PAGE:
is scriptural authority orthodox christianity?
5/30/2006 07:26:00 PM
I was reading the Memphis Declaration, and on the Declaration, the signers say they will cooperate with those who affirm "Christian orthodoxy". Article 4 Reads:
We publicly repent of having forsaken opportunities to reason together with those who share our commitment to gospel proclamation yet differ with us on articles of the faith that are not essential to Christian orthodoxy.
One thing I noticed in Article 7 is that the document had adamant support for Scriptural Authority. It reads, "...unity within the parameters of Scriptural authority..." and "...whose affirmation of biblical authority..." I began to think about this precept, and had to ask, is Scriptural Authority and all it entails (inerrancy and inspiration) "Christian Orthodoxy"?

I went and looked at a couple of early Christian creeds, namely the Nicene Creed and the Apostle Creed. Neither of the creeds mentions anything about Scripture, but rather basic Christian theology about God and his plan of salvation. The Nicene Creed reads,
I believe in one God, the Father Almighty
Maker of heaven and earth, and of all things visible and invisible:
And in one Lord Jesus Christ,
the only-begotten Son of God, begotten of the Father before all worlds;
God of God, Light of Light, very God of very God;
begotten, not made, being of one substance with the Father,
by Whom all things were made:
Who for us men and for our salvation came down from Heaven,
and was incarnate by the Holy Ghost of the Virgin Mary, and was made man:
And was crucified also for us under Pontius Pilate; he suffered and was buried:
And the third day he rose again according to the Scriptures:
And ascended into Heaven, and sitteth on the right hand of the Father:
And he shall come again, with glory, to judge both the quick and the dead:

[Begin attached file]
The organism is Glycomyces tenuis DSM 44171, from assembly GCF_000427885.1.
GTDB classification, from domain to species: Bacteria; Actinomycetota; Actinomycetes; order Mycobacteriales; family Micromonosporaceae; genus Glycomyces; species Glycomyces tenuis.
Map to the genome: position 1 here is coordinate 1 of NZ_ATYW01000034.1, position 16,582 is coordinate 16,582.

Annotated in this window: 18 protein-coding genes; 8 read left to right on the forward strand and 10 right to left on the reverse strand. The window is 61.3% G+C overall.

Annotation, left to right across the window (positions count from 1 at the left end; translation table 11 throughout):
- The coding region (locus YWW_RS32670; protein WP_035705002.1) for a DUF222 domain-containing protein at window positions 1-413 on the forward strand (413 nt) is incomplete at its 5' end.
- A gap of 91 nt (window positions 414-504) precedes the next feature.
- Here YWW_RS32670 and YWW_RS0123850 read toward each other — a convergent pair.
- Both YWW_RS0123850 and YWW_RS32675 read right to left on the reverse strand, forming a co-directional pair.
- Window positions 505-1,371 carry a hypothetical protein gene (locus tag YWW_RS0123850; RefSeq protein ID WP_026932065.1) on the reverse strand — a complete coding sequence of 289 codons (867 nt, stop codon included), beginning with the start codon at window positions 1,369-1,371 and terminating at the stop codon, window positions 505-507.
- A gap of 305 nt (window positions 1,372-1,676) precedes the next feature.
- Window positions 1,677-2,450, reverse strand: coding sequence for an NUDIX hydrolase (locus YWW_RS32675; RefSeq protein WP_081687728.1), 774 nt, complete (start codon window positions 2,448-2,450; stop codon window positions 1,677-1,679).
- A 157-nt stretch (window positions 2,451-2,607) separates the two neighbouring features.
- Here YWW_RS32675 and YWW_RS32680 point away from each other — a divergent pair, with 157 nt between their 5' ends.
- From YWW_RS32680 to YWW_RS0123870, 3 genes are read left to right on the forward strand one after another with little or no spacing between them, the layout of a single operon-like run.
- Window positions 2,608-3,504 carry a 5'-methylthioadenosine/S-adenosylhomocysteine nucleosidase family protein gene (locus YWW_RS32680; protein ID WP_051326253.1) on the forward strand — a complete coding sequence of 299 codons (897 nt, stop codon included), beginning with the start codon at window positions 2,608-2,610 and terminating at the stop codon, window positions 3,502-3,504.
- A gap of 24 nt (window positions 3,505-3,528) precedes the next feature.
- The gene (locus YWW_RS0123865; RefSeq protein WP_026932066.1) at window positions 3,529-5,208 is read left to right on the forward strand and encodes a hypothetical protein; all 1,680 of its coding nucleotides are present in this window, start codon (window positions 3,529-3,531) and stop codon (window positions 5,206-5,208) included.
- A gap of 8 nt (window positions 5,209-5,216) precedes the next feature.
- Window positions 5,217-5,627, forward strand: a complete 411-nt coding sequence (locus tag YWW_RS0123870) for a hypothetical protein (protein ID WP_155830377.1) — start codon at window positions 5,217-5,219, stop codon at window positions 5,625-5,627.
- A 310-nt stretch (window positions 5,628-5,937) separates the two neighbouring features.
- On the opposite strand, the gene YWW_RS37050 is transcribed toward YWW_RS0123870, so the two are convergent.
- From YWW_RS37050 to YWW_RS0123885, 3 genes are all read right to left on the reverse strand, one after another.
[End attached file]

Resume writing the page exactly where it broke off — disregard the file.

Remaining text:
Whose Kingdom will have no end:
And I believe in the Holy Ghost the Lord, and Giver of Life,
Who proceedeth from the Father and the Son
Who with the Father and the Son together is worshipped and glorified,
Who spake by the Prophets.
And I believe in One Holy, Catholic, and Apostolic Church,
I acknowledge one Baptism for the remission of sins.
And I look for the Resurrection of the Dead:
And the Life of the world to come. Amen.
The Apostles Creed reads,
I believe in God, the Father Almighty,
the Creator of heaven and earth,
and in Jesus Christ, His only Son, our Lord:

Who was conceived of the Holy Spirit,
born of the Virgin Mary,
suffered under Pontius Pilate,
was crucified, died, and was buried.

He descended into hell.

The third day He arose again from the dead.

He ascended into heaven
and sits at the right hand of God the Father Almighty,
whence He shall come to judge the living and the dead.

I believe in the Holy Spirit, the holy catholic church,
the communion of saints,
the forgiveness of sins,
the resurrection of the body,
and life everlasting.

It seems that authority of Scripture was not included in Christian creeds or confession until a much later date. The cause if this was probably that Scripture was authoritative by fiat, but when people started questioning it, Scriptural authority started to appear in certain confessions particularly among Baptists

I personally believe in the authority of Scripture, but I am not ready to call it orthodox Christianity based on a historical perspective, in that it was not included in orthodox creeds and cnfessions. This is an argument from silence, so it is hard to say either way. This is beside the point, but the question Baptists have to address is are they willing to cooperate with a church or group that does not believe in Scriptural authority?

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